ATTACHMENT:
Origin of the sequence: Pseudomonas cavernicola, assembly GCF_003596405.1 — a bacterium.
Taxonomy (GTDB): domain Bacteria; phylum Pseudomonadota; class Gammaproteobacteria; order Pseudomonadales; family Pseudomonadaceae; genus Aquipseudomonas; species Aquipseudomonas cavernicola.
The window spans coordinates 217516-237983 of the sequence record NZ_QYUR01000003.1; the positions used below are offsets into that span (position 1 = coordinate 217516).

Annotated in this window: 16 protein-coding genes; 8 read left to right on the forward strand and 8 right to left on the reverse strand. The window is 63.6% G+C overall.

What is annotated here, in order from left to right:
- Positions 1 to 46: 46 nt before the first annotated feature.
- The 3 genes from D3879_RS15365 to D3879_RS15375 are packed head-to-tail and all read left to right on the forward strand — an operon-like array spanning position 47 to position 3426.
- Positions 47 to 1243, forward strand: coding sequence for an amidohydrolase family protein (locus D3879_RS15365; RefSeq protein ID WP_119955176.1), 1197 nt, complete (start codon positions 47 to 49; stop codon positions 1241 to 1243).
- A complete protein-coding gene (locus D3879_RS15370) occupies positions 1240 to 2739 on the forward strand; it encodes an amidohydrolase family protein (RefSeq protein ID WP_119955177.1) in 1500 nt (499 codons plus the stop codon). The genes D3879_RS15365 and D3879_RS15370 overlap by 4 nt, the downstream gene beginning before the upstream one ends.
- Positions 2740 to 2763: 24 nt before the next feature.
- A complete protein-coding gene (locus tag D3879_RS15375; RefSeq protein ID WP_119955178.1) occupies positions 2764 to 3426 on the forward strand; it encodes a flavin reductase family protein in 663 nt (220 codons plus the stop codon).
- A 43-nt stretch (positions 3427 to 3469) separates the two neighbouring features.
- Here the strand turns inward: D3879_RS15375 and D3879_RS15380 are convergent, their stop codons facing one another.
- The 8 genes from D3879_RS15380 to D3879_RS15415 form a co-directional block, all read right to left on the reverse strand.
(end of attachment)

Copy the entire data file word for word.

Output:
Origin of the sequence: Pseudomonas cavernicola, assembly GCF_003596405.1 — a bacterium.
Taxonomy (GTDB): domain Bacteria; phylum Pseudomonadota; class Gammaproteobacteria; order Pseudomonadales; family Pseudomonadaceae; genus Aquipseudomonas; species Aquipseudomonas cavernicola.
The window spans coordinates 217516-237983 of the sequence record NZ_QYUR01000003.1; the positions used below are offsets into that span (position 1 = coordinate 217516).

Annotated in this window: 16 protein-coding genes; 8 read left to right on the forward strand and 8 right to left on the reverse strand. The window is 63.6% G+C overall.

What is annotated here, in order from left to right:
- Positions 1 to 46: 46 nt before the first annotated feature.
- The 3 genes from D3879_RS15365 to D3879_RS15375 are packed head-to-tail and all read left to right on the forward strand — an operon-like array spanning position 47 to position 3426.
- Positions 47 to 1243, forward strand: coding sequence for an amidohydrolase family protein (locus D3879_RS15365; RefSeq protein ID WP_119955176.1), 1197 nt, complete (start codon positions 47 to 49; stop codon positions 1241 to 1243).
- A complete protein-coding gene (locus D3879_RS15370) occupies positions 1240 to 2739 on the forward strand; it encodes an amidohydrolase family protein (RefSeq protein ID WP_119955177.1) in 1500 nt (499 codons plus the stop codon). The genes D3879_RS15365 and D3879_RS15370 overlap by 4 nt, the downstream gene beginning before the upstream one ends.
- Positions 2740 to 2763: 24 nt before the next feature.
- A complete protein-coding gene (locus tag D3879_RS15375; RefSeq protein ID WP_119955178.1) occupies positions 2764 to 3426 on the forward strand; it encodes a flavin reductase family protein in 663 nt (220 codons plus the stop codon).
- A 43-nt stretch (positions 3427 to 3469) separates the two neighbouring features.
- Here the strand turns inward: D3879_RS15375 and D3879_RS15380 are convergent, their stop codons facing one another.
- The 8 genes from D3879_RS15380 to D3879_RS15415 form a co-directional block, all read right to left on the reverse strand.